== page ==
opinion

Tsunami Coming

How the Sex Scandals Might Accomplish What Donald Trump and Brexit Couldn’t

Brexit and Trump won, but the swamp hasn’t been drained, and the establishment hasn’t been toppled. Their time may yet be coming, though.

For at least two years now, Western politics has been rocked by attempt after attempt to bring down the establishment and put outsiders of diverse and frequently conflicting political philosophies in charge of government.

Those movements have largely failed. The Bernie Bros couldn’t beat the Clinton Machine. The Trump Train did succeed, but only for the Trump administration to fill up with ex-lobbyists and Trump cronies installed prized positions, exerting much influence.

It’s the same across the pond: Brexiteers managed to force David Cameron from office, only to get the more moderate Theresa May as prime minister. Old Labourite Jeremy Corbyn managed to perform better against May than many expected, but ultimately, the man who makes Bernie Sanders look like Alan Greenspan is still not prime minister.

The establishment still reigns, even if the names and faces have been shuffled a bit.

But it may well be wiped out thanks to sexually harassing, threatening, assaulting, and predatory behavior it has too long tolerated, and which is now being exposed, ending careers, threatening some members with potential criminal records, and more.

You can call it Old Boys Gone Wild, Pestminster, or anything else, but the upshot is, a bunch of (male) members of the establishment are losing their jobs and their reputations. And those most guilty of mistreatment of women around them may even end up losing their fortunes and their freedom.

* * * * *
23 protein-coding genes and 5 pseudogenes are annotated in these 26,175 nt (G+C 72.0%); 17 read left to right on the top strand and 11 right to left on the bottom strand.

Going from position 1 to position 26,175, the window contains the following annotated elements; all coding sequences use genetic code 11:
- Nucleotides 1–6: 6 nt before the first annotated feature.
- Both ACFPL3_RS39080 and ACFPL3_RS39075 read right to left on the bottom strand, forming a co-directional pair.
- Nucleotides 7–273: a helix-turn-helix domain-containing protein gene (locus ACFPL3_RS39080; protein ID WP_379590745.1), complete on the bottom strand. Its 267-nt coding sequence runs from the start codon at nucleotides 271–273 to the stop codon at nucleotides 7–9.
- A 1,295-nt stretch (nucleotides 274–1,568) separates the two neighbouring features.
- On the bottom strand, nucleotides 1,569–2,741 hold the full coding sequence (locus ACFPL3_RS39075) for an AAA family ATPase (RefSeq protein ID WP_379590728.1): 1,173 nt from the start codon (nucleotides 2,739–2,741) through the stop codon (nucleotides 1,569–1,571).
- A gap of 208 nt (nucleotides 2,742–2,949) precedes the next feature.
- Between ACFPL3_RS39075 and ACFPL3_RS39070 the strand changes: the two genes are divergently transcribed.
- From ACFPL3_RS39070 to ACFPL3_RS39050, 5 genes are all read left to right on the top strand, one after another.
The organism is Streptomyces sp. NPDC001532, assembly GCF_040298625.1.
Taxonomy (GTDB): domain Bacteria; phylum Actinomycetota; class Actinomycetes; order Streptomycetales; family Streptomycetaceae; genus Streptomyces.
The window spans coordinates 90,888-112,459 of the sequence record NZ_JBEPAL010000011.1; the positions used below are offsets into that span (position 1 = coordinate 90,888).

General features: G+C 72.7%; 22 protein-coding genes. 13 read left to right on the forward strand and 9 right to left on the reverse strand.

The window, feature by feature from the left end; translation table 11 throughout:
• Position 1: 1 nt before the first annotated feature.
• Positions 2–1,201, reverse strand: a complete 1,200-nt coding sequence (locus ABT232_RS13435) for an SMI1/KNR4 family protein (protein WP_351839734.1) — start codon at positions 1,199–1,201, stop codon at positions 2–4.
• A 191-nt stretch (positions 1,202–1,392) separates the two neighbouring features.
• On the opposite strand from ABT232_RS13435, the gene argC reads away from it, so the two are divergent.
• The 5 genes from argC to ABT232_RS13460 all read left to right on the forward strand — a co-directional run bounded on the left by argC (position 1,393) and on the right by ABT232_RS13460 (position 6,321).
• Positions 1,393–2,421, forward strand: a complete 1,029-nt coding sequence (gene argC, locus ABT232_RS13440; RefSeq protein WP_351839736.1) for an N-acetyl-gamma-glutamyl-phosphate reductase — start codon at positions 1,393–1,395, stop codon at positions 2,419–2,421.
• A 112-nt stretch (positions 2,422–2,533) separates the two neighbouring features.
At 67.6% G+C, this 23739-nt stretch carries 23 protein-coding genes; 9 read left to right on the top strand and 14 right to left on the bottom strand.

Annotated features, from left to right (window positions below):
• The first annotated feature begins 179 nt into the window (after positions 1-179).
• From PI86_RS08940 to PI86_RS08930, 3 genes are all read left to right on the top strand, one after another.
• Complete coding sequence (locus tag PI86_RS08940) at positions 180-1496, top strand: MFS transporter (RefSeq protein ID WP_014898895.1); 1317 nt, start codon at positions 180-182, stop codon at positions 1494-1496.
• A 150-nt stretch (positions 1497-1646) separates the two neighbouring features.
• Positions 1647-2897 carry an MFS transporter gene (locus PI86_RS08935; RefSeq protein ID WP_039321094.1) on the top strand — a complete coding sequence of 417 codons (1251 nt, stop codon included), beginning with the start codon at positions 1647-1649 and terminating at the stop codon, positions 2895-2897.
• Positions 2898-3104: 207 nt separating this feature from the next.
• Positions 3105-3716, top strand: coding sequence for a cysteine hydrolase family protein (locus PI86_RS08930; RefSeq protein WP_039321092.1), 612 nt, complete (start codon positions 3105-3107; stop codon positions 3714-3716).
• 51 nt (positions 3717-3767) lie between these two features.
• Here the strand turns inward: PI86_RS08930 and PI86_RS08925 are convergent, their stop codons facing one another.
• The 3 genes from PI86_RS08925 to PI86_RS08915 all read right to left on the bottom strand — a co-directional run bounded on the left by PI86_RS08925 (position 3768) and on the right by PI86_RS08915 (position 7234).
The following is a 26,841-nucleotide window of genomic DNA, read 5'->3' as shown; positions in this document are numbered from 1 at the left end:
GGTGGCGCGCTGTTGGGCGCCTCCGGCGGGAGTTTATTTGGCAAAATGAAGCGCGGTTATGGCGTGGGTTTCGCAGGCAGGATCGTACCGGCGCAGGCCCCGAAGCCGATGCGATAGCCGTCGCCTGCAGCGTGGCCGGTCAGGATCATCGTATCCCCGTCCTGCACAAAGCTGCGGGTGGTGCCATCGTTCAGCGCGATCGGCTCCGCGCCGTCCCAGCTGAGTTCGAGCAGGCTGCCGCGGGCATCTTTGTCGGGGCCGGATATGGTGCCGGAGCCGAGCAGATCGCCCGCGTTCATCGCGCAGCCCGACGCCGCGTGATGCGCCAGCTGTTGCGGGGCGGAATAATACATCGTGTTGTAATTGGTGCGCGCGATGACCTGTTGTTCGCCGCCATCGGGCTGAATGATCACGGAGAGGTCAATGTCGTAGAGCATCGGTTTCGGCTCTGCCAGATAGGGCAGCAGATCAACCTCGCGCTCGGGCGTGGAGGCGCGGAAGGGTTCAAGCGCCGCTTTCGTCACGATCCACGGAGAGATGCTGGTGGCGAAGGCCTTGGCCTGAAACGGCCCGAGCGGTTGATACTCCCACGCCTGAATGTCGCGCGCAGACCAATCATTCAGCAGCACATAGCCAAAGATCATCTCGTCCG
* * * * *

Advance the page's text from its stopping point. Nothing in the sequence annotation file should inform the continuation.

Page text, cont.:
In London, major names and figures in both parties have been taken down. There was the (now former) defense minister, Michael Fallon, and Jared O’Hara, the Labour MP busted for using the phrase “sexy little slags.” The first secretary of State has been the subject of allegations, as have a bunch of other Tory party figures. Walk around Westminster and there’s a palpable sensation that the carnage is not over.

Meanwhile, in D.C., it’s just beginning.

About 1,500 former Hill staffers signed a letter to congressional leaders focused on the problem of sexual harassment. At least four current or former female members of Congress have gone on the record to detail sexual harassment by male members of Congress. Rep. Barbara Comstock made news Tuesday alleging a sitting male member of Congress exposed himself to a female staffer. Al Franken is now in big trouble for apparently assaulting Leeann Tweeden.

And it’s not just D.C. In state capitols in Arizona, Florida, Kentucky, Minnesota, California, Washington, and elsewhere, allegations are being made, and heads—prominent heads—are starting to roll. Perhaps the most notable of these is Florida Sen. Jack Latvala, who is facing a sexual harassment probe and lost his chairmanship of the Senate Budget Committee thanks to claims including of groping.